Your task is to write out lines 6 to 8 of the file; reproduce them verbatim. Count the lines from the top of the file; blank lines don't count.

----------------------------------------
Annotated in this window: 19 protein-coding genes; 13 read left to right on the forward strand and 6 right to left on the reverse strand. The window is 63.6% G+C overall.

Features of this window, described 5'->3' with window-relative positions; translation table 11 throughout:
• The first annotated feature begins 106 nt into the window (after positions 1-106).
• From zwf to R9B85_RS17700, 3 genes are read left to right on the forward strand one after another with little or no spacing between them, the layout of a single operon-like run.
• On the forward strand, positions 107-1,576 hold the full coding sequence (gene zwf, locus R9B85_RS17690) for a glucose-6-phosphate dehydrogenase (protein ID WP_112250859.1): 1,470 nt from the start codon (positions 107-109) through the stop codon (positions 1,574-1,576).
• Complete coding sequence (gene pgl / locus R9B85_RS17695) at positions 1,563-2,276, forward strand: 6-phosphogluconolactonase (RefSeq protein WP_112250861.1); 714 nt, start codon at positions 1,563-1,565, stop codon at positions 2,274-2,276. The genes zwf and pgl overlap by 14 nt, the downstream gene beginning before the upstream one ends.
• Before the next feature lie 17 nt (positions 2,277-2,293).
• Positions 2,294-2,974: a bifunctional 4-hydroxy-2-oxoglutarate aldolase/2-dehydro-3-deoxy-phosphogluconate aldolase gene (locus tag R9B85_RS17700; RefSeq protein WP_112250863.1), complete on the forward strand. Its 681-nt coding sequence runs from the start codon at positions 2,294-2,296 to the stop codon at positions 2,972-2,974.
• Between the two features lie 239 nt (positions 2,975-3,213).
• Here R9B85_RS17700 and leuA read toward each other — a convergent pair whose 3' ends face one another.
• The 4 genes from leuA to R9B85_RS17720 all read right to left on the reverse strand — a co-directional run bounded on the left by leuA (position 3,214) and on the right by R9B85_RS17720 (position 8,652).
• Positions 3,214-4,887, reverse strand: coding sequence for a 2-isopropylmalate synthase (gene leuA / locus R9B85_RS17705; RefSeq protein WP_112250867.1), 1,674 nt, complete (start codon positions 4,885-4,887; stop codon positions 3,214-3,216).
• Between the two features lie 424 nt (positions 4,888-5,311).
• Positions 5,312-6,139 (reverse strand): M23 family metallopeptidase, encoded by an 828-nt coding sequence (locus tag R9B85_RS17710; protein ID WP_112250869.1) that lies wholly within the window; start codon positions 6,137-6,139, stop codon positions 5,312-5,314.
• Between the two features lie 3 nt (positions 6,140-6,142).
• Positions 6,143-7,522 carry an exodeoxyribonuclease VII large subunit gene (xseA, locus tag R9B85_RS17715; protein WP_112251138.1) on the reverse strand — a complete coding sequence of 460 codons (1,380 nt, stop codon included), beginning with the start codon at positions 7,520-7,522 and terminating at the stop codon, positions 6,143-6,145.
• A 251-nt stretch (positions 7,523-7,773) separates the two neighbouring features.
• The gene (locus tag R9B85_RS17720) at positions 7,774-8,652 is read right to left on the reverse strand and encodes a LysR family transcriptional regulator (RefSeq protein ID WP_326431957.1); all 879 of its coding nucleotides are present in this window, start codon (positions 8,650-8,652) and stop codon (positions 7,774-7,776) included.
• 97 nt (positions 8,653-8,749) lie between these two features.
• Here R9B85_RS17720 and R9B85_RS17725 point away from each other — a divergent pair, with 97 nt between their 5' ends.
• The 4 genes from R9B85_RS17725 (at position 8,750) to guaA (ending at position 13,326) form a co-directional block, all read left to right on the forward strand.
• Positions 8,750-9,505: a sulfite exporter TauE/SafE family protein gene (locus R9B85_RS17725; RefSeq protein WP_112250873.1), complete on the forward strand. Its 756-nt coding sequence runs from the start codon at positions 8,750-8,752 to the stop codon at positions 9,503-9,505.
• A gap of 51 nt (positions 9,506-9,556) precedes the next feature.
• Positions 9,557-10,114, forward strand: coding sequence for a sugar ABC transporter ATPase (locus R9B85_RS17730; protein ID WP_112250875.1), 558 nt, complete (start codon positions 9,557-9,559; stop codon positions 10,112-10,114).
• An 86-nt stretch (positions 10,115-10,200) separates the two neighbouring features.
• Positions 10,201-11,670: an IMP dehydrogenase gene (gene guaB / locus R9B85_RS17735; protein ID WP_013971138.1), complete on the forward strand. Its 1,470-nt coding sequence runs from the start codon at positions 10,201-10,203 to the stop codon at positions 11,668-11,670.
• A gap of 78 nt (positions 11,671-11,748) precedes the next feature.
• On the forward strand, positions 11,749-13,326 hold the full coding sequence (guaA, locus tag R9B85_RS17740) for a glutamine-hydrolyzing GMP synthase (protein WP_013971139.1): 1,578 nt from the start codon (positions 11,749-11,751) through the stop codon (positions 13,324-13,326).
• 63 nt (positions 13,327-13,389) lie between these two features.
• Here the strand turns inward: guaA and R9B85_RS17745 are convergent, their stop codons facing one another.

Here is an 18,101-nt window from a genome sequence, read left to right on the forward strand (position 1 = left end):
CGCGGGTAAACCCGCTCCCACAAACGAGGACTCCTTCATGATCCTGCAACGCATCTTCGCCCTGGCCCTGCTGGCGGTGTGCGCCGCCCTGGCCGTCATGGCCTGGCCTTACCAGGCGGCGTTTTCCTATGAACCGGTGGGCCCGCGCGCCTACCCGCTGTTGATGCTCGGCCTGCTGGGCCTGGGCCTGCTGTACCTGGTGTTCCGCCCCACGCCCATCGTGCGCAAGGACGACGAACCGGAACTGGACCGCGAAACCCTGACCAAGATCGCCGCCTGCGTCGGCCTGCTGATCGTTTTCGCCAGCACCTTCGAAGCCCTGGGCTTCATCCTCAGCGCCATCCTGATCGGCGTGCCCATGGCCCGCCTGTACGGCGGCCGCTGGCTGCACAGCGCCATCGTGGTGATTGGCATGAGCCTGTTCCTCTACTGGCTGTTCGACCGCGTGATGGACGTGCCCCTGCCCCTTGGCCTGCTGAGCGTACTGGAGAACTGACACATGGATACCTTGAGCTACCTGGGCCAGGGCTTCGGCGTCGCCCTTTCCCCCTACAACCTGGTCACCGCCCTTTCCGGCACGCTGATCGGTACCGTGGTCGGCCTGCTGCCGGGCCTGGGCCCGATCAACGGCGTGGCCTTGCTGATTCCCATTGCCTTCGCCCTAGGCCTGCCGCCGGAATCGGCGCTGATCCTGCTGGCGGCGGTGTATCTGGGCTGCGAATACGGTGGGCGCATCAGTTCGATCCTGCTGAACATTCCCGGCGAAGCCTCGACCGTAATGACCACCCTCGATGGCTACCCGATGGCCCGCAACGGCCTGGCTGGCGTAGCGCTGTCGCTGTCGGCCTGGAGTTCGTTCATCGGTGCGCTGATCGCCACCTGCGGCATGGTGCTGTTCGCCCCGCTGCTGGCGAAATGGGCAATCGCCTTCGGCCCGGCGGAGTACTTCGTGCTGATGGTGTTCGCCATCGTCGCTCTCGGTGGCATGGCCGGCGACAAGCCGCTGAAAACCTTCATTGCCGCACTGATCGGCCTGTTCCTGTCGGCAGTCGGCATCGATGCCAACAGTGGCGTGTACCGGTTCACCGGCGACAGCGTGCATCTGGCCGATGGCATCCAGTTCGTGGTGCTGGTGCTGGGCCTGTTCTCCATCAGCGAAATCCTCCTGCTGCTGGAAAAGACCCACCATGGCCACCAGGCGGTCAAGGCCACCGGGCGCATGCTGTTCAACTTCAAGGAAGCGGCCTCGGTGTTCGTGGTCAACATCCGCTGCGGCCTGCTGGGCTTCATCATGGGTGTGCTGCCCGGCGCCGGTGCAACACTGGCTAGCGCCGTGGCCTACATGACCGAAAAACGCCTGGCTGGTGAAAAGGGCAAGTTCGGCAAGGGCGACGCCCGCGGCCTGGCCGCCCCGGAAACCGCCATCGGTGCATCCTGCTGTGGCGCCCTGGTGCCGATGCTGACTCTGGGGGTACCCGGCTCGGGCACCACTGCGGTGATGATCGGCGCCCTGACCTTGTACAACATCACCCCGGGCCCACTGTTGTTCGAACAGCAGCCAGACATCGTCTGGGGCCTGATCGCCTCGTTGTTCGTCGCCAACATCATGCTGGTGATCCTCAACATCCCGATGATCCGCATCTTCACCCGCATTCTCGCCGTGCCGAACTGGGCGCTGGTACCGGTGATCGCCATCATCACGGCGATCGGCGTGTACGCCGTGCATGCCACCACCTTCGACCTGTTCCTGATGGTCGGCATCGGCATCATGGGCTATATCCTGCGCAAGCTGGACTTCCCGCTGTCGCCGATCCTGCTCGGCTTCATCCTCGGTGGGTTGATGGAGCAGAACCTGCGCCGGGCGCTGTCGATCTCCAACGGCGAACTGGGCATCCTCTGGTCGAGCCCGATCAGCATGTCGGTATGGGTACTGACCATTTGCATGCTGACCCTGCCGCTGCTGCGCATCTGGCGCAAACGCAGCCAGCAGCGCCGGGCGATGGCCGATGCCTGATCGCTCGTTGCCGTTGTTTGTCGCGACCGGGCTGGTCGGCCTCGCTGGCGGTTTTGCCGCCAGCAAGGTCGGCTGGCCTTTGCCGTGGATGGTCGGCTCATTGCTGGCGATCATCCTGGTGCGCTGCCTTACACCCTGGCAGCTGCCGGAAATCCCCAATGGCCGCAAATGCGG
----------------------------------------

• Complete coding sequence (gene pgl / locus R9B85_RS17695) at positions 1,563-2,276, forward strand: 6-phosphogluconolactonase (RefSeq protein WP_112250861.1); 714 nt, start codon at positions 1,563-1,565, stop codon at positions 2,274-2,276. The genes zwf and pgl overlap by 14 nt, the downstream gene beginning before the upstream one ends.
• Before the next feature lie 17 nt (positions 2,277-2,293).
• Positions 2,294-2,974: a bifunctional 4-hydroxy-2-oxoglutarate aldolase/2-dehydro-3-deoxy-phosphogluconate aldolase gene (locus tag R9B85_RS17700; RefSeq protein WP_112250863.1), complete on the forward strand. Its 681-nt coding sequence runs from the start codon at positions 2,294-2,296 to the stop codon at positions 2,972-2,974.